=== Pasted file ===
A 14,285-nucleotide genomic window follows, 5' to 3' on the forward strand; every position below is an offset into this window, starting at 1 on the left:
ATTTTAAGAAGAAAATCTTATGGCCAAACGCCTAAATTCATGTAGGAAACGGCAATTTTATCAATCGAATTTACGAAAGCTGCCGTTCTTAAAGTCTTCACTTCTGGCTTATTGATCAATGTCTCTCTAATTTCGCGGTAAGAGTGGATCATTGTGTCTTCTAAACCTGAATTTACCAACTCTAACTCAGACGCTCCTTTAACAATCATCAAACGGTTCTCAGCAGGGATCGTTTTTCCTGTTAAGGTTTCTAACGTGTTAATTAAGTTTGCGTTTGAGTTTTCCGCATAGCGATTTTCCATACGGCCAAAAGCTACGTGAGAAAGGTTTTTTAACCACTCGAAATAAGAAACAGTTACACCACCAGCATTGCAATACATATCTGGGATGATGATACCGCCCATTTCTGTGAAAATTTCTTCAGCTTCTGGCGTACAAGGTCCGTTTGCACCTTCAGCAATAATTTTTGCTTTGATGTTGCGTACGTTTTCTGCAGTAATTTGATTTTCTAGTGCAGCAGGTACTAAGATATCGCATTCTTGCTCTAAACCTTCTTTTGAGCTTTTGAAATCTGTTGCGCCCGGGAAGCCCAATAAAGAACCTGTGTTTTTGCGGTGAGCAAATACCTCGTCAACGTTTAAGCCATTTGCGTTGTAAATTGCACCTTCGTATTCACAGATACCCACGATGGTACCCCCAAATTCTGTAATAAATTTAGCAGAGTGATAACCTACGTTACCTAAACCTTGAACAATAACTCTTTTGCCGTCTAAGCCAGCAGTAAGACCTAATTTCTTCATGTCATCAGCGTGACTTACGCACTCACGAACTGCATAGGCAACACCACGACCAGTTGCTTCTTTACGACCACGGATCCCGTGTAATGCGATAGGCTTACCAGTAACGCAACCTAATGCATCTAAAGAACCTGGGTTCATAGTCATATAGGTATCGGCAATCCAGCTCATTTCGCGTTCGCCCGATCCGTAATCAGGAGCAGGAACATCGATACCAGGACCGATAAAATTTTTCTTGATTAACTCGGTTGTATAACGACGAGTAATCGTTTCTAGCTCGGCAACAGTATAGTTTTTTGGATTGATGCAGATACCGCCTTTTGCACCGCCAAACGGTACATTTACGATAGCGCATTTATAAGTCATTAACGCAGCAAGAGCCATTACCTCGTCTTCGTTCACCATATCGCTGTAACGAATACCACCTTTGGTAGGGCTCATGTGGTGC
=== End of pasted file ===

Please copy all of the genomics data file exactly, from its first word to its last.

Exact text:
A 14,285-nucleotide genomic window follows, 5' to 3' on the forward strand; every position below is an offset into this window, starting at 1 on the left:
ATTTTAAGAAGAAAATCTTATGGCCAAACGCCTAAATTCATGTAGGAAACGGCAATTTTATCAATCGAATTTACGAAAGCTGCCGTTCTTAAAGTCTTCACTTCTGGCTTATTGATCAATGTCTCTCTAATTTCGCGGTAAGAGTGGATCATTGTGTCTTCTAAACCTGAATTTACCAACTCTAACTCAGACGCTCCTTTAACAATCATCAAACGGTTCTCAGCAGGGATCGTTTTTCCTGTTAAGGTTTCTAACGTGTTAATTAAGTTTGCGTTTGAGTTTTCCGCATAGCGATTTTCCATACGGCCAAAAGCTACGTGAGAAAGGTTTTTTAACCACTCGAAATAAGAAACAGTTACACCACCAGCATTGCAATACATATCTGGGATGATGATACCGCCCATTTCTGTGAAAATTTCTTCAGCTTCTGGCGTACAAGGTCCGTTTGCACCTTCAGCAATAATTTTTGCTTTGATGTTGCGTACGTTTTCTGCAGTAATTTGATTTTCTAGTGCAGCAGGTACTAAGATATCGCATTCTTGCTCTAAACCTTCTTTTGAGCTTTTGAAATCTGTTGCGCCCGGGAAGCCCAATAAAGAACCTGTGTTTTTGCGGTGAGCAAATACCTCGTCAACGTTTAAGCCATTTGCGTTGTAAATTGCACCTTCGTATTCACAGATACCCACGATGGTACCCCCAAATTCTGTAATAAATTTAGCAGAGTGATAACCTACGTTACCTAAACCTTGAACAATAACTCTTTTGCCGTCTAAGCCAGCAGTAAGACCTAATTTCTTCATGTCATCAGCGTGACTTACGCACTCACGAACTGCATAGGCAACACCACGACCAGTTGCTTCTTTACGACCACGGATCCCGTGTAATGCGATAGGCTTACCAGTAACGCAACCTAATGCATCTAAAGAACCTGGGTTCATAGTCATATAGGTATCGGCAATCCAGCTCATTTCGCGTTCGCCCGATCCGTAATCAGGAGCAGGAACATCGATACCAGGACCGATAAAATTTTTCTTGATTAACTCGGTTGTATAACGACGAGTAATCGTTTCTAGCTCGGCAACAGTATAGTTTTTTGGATTGATGCAGATACCGCCTTTTGCACCGCCAAACGGTACATTTACGATAGCGCATTTATAAGTCATTAACGCAGCAAGAGCCATTACCTCGTCTTCGTTCACCATATCGCTGTAACGAATACCACCTTTGGTAGGGCTCATGTGGTGC